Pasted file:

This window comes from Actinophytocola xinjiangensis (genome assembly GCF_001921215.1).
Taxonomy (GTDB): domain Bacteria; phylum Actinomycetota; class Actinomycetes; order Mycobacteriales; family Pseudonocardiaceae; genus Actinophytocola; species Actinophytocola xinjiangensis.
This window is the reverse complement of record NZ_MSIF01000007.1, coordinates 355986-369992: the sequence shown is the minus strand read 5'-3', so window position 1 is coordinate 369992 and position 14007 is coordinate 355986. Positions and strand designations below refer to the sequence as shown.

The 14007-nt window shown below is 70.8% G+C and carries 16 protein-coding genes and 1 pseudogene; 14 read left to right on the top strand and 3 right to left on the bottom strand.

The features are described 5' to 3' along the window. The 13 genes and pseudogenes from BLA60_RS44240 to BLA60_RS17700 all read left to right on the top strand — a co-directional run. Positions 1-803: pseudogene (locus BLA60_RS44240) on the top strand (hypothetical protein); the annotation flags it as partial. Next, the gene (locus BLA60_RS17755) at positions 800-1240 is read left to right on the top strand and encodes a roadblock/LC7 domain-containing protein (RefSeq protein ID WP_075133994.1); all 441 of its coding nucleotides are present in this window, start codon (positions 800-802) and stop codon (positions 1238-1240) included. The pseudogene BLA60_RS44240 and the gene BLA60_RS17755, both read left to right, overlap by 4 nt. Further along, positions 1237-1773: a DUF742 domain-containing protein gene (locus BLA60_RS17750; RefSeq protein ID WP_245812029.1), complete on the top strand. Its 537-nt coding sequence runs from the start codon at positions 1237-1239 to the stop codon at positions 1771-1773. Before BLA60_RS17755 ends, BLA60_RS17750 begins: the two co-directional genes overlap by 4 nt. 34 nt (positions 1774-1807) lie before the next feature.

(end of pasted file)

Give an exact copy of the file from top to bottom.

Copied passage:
This window comes from Actinophytocola xinjiangensis (genome assembly GCF_001921215.1).
Taxonomy (GTDB): domain Bacteria; phylum Actinomycetota; class Actinomycetes; order Mycobacteriales; family Pseudonocardiaceae; genus Actinophytocola; species Actinophytocola xinjiangensis.
This window is the reverse complement of record NZ_MSIF01000007.1, coordinates 355986-369992: the sequence shown is the minus strand read 5'-3', so window position 1 is coordinate 369992 and position 14007 is coordinate 355986. Positions and strand designations below refer to the sequence as shown.

The 14007-nt window shown below is 70.8% G+C and carries 16 protein-coding genes and 1 pseudogene; 14 read left to right on the top strand and 3 right to left on the bottom strand.

The features are described 5' to 3' along the window. The 13 genes and pseudogenes from BLA60_RS44240 to BLA60_RS17700 all read left to right on the top strand — a co-directional run. Positions 1-803: pseudogene (locus BLA60_RS44240) on the top strand (hypothetical protein); the annotation flags it as partial. Next, the gene (locus BLA60_RS17755) at positions 800-1240 is read left to right on the top strand and encodes a roadblock/LC7 domain-containing protein (RefSeq protein ID WP_075133994.1); all 441 of its coding nucleotides are present in this window, start codon (positions 800-802) and stop codon (positions 1238-1240) included. The pseudogene BLA60_RS44240 and the gene BLA60_RS17755, both read left to right, overlap by 4 nt. Further along, positions 1237-1773: a DUF742 domain-containing protein gene (locus BLA60_RS17750; RefSeq protein ID WP_245812029.1), complete on the top strand. Its 537-nt coding sequence runs from the start codon at positions 1237-1239 to the stop codon at positions 1771-1773. Before BLA60_RS17755 ends, BLA60_RS17750 begins: the two co-directional genes overlap by 4 nt. 34 nt (positions 1774-1807) lie before the next feature.